We’ve been keeping tabs on your ROBLOX Mobile feedback, and today we’re happy to report that some of your requests have been fulfilled. Vehicles (cars, trucks, vans, even skateboards) can now be controlled using the standard controls of ROBLOX Mobile. We’ve also added chat functionality to the app on iPhone and iPod Touch, so those of you with such devices can communicate with one another in-game.Continue reading
Featherweight parts, despite their name, have nothing to do with feathers, flying or anything bird-related. They do, however, have a lot to do with weight: while old ROBLOX parts are “heavy” memory users, featherweight parts are “super light,” allowing us to load and render more of them with the same computing power. The first iteration of featherweight parts has now released for ROBLOX on all platforms and it has already proven revolutionary in some ROBLOX places.Continue reading
A few weeks ago, ROBLOX launched a promotion to raise awareness of its impending mobile app release: at random times throughout each day, we put an extremely limited virtual ROBLOX Tablet on sale in the Catalog. Users who own one of these rare tablets when ROBLOX Mobile officially debuts will receive brand new iPad 3s from ROBLOX.
Since we released the tablets, we’ve been monitoring trade activity to see which users purchased them. We were curious to see how many users would simply keep them (to win an iPad), and how many would leverage them to trade for other rare items. Though not every user who got a ROBLOX Tablet chose to flip it, some did–and for some valuable virtual items.Continue reading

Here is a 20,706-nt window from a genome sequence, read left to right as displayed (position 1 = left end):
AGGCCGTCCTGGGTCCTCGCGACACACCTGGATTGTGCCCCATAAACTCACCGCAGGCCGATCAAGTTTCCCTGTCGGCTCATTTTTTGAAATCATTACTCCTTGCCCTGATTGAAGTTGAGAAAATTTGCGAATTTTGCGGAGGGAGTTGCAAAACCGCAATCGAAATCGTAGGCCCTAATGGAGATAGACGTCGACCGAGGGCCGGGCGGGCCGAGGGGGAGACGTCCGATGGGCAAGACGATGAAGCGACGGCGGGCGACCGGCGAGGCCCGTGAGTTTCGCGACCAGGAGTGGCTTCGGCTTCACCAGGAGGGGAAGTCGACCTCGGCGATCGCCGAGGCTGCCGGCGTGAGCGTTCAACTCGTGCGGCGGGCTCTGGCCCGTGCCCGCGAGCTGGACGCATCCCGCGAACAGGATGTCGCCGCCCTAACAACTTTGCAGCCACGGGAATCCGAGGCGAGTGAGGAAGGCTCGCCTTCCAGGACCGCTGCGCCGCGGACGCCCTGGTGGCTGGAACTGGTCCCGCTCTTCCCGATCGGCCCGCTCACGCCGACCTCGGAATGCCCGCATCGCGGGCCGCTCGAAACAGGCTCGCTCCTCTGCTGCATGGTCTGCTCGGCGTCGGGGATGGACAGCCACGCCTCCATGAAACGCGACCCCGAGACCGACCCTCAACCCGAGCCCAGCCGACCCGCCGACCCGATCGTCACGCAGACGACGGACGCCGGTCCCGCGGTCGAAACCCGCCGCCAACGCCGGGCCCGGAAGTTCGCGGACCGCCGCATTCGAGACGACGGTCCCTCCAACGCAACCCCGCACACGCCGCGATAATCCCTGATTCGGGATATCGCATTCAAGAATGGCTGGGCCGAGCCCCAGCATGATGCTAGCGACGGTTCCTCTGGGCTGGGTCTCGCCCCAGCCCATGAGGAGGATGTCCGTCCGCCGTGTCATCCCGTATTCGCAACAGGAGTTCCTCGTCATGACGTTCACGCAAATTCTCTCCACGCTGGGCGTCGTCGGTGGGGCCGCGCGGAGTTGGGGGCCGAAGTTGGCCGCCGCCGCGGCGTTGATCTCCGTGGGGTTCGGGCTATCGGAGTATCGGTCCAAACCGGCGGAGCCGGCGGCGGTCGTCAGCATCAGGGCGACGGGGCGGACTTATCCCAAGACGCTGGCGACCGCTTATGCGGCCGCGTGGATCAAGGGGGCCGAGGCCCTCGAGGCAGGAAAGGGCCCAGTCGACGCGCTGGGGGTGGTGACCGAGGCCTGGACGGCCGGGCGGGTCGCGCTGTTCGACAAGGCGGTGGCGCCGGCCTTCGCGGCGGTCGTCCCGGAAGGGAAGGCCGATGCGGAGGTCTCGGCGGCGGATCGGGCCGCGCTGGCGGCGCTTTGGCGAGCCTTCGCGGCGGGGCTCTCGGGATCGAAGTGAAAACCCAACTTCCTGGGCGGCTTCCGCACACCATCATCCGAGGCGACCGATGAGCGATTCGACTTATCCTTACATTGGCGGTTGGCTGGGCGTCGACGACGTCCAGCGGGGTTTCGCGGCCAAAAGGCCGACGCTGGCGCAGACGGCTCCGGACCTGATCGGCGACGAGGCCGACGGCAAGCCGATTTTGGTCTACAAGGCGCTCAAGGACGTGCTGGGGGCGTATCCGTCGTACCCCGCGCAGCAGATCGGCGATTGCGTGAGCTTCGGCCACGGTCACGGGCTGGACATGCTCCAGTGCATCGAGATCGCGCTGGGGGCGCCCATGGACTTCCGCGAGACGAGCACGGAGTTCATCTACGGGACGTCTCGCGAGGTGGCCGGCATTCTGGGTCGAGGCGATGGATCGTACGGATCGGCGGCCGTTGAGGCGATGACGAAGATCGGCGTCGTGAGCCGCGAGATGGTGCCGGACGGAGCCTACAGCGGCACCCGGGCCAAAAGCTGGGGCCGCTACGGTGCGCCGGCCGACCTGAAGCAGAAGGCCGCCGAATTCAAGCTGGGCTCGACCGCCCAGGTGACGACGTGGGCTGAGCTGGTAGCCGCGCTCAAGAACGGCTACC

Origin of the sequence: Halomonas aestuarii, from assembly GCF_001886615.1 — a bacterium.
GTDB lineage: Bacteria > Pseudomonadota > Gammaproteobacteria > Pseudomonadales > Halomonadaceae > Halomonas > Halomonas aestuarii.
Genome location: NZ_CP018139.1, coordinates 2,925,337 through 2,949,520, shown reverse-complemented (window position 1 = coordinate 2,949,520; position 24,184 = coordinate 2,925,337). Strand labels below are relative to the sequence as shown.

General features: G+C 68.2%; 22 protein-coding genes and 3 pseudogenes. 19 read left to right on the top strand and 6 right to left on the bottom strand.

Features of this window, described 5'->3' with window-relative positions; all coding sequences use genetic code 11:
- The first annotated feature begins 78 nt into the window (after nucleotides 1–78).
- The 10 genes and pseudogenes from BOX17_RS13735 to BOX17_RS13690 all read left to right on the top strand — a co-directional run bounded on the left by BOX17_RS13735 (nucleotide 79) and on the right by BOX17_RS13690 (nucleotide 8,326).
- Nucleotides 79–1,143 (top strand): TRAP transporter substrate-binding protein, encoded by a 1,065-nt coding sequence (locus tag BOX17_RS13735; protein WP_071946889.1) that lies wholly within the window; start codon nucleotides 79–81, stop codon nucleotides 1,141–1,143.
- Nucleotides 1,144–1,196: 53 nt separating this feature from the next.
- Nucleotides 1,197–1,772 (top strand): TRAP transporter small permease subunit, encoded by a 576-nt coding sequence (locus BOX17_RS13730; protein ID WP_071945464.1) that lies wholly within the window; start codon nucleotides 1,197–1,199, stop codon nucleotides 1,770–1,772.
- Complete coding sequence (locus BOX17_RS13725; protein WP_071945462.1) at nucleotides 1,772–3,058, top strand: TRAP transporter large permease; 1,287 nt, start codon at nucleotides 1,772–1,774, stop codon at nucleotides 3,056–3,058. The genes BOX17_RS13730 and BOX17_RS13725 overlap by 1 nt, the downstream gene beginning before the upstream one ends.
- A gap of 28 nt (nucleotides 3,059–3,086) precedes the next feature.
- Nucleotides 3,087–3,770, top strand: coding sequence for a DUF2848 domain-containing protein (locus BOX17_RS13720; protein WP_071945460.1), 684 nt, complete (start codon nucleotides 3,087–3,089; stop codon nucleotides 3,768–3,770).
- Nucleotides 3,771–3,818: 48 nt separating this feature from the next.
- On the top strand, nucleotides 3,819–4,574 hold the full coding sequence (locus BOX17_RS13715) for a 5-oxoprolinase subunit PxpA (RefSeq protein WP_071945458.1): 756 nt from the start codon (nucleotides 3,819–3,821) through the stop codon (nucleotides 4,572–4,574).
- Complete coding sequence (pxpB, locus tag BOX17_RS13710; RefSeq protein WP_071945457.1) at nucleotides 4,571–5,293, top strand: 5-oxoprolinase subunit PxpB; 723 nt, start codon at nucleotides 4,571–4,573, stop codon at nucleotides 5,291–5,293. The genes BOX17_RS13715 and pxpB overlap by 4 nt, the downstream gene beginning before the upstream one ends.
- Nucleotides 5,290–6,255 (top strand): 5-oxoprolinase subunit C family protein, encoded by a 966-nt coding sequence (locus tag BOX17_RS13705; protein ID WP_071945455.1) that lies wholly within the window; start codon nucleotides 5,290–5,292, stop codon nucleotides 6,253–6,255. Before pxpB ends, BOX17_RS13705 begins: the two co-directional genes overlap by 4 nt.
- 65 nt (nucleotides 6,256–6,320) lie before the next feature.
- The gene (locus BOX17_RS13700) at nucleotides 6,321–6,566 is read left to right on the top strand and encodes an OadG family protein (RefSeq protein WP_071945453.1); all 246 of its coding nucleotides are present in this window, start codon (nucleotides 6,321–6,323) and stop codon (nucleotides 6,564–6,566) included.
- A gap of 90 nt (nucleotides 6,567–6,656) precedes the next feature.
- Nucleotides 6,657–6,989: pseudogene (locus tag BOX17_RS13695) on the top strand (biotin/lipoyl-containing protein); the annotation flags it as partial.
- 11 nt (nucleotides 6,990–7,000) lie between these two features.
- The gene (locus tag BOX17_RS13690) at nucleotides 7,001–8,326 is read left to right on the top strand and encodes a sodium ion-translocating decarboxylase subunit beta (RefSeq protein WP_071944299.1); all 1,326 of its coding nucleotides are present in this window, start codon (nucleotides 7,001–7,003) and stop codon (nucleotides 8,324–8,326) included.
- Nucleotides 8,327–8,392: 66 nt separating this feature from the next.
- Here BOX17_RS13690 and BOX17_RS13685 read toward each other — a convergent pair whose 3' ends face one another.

Throughout the development process of ROBLOX for the iPad, many people across a wide variety of disciplines have focused their efforts on a single goal: build a world-class mobile ROBLOX product that matches (and in the sense of being a tight, unified app exceeds) the quality of its desktop counterpart. We’ve heard about fast-loading in-app web pages, smart optimization of memory and performance and touch-friendly controls. Today, in the last entry of the ongoing Engineering ROBLOX for the iPad series, the Content Team talks about the importance of a high-quality and cohesive user interface (UI).Continue reading
Thus far, our Engineering ROBLOX for the iPad series has focused on iPad development through a performance-optimization lens. It has seen us go into the trenches with several ROBLOX developers to learn about and document their roles in building a stable, smooth mobile gaming experience with the unique challenge of user-generated content as the centerpiece. In the final installments of the series, we’ll stray from the path and look at the development of interactive components, starting with control design.
ROBLOX Game Engineer Ben Tkacheff is an expert when it comes to iOS controls. He’s played a lot of iOS games and cites Gameloft’s titles as examples of consistently good, mobile-optimized controls. First-person shooter N.O.V.A. stands out to Ben; the game is unabashedly reminiscent of the Halo series, but it isn’t just a console game ported to iOS – it’s a mobile game, in large part due to great controls.Continue reading
ROBLOX is in the process of bringing our 9.8 million user-created games to the iPad. The first release of ROBLOX Mobile that supports online play is almost here. To raise awareness in the ROBLOX community of our imminent launch, we’re running a promotion targeted at ROBLOX game developers that will give them an opportunity to win a brand-new iPad 3.Continue reading
If the first part of developing a well-performing ROBLOX experience for the iPad is ensuring stability through memory optimization, the second part is improving the frame rate to the point it’s as smooth as it is on a modern desktop or laptop computer. The process is a balancing act: push performance optimization to its limit without noticeably degrading the quality of the experience.Continue reading